U.S. deficit to decline, then rise as labor market struggles -CBO
WASHINGTON Feb 4 (Reuters) - The Congressional Budget Office on Tuesday reduced its estimate of the U.S. budget deficit for the current fiscal year but said sluggish economic growth and stubbornly high unemployment will cause the improvement to be short-lived.
The CBO said the deficit will fall to $514 billion in the fiscal 2014 year ended Sept. 30, down from its previous estimate of $560 billion and a fiscal 2013 deficit of $680 billion.
The deficit will decline to $478 billion in fiscal 2015, but start to grow thereafter as the economy continues to struggle with an unemployment rate that fails to fall below 6.0 percent until late 2016. The number of workers who are not participating in the labor force also will remain historically high, holding down revenue gains.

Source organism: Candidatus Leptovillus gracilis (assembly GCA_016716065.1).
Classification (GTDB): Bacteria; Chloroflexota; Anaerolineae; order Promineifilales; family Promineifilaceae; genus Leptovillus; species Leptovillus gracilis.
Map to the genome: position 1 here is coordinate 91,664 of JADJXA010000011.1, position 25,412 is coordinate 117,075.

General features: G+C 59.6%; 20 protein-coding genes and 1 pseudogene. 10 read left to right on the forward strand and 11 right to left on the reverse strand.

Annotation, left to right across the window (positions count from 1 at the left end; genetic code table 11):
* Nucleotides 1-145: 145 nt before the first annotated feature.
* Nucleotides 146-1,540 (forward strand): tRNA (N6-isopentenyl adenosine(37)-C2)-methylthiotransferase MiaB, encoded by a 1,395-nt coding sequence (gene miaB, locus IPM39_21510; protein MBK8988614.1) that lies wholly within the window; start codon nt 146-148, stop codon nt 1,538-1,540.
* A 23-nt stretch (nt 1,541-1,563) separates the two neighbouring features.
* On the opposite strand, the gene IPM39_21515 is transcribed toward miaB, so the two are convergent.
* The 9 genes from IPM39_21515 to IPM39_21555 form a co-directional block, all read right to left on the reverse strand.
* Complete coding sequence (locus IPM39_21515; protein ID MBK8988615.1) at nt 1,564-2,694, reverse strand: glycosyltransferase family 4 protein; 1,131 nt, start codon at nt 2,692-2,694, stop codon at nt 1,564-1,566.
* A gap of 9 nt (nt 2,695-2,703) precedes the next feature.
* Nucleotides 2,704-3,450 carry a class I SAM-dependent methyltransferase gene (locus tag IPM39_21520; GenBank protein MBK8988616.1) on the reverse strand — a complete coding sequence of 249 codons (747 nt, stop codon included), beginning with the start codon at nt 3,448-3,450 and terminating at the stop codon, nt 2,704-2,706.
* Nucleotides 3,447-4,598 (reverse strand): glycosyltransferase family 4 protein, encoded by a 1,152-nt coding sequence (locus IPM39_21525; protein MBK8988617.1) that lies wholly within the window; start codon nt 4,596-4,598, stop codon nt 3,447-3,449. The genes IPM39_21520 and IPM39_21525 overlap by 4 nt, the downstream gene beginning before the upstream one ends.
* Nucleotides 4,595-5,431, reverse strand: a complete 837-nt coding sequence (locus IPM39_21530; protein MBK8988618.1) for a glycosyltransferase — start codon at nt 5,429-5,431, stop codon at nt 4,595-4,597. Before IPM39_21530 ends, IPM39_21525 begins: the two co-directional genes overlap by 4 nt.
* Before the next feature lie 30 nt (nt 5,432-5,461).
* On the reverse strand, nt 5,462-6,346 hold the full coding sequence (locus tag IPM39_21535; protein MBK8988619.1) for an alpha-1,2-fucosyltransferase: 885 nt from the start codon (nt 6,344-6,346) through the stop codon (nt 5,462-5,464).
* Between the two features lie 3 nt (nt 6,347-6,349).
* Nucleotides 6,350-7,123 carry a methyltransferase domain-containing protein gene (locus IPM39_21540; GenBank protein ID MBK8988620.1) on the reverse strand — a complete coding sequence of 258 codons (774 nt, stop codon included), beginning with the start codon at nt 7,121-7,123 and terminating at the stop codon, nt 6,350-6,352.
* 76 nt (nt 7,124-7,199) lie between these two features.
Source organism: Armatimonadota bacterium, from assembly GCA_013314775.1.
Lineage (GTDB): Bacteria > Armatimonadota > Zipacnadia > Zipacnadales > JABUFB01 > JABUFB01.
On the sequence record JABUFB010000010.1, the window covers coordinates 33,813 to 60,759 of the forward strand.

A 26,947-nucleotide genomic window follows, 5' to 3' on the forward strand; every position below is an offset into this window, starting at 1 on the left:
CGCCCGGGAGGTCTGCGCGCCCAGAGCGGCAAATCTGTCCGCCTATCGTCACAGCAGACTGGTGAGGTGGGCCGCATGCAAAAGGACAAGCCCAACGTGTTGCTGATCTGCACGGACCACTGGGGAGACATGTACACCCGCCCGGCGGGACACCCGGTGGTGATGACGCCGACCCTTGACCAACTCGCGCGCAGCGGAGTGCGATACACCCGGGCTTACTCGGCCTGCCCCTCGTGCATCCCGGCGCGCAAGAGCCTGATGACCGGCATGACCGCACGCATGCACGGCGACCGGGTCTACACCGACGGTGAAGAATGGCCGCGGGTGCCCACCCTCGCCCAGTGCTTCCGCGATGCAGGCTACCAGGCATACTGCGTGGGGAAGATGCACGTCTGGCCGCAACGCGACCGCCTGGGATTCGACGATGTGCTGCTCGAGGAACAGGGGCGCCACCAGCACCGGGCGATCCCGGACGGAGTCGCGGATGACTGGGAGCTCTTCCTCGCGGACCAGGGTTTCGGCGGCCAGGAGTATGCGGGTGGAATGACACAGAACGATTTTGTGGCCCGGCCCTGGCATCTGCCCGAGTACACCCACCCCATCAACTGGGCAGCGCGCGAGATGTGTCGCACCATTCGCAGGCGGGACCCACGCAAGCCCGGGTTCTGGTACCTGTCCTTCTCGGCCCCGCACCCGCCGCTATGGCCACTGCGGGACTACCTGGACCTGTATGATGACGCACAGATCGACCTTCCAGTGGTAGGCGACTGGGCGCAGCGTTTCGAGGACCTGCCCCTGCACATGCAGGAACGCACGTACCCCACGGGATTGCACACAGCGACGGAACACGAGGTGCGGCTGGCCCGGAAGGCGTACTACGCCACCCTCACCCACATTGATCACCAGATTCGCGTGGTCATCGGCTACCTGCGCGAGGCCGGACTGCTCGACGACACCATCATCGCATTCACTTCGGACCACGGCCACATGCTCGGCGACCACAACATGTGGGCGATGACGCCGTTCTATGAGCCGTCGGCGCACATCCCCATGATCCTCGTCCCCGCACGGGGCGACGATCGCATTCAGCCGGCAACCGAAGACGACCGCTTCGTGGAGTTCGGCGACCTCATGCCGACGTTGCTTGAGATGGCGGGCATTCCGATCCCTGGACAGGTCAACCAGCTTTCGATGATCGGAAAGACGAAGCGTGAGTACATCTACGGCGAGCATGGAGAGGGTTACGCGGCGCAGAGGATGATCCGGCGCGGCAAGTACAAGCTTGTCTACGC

President Barack Obama's signature healthcare law will contribute to this phenomenon, CBO said, citing new estimates that the Affordable Care Act will cause a larger than-expected reduction in working hours - eliminating the equivalent of about 2.3 million workers in 2021 versus a previous estimate of an 800,000 decline.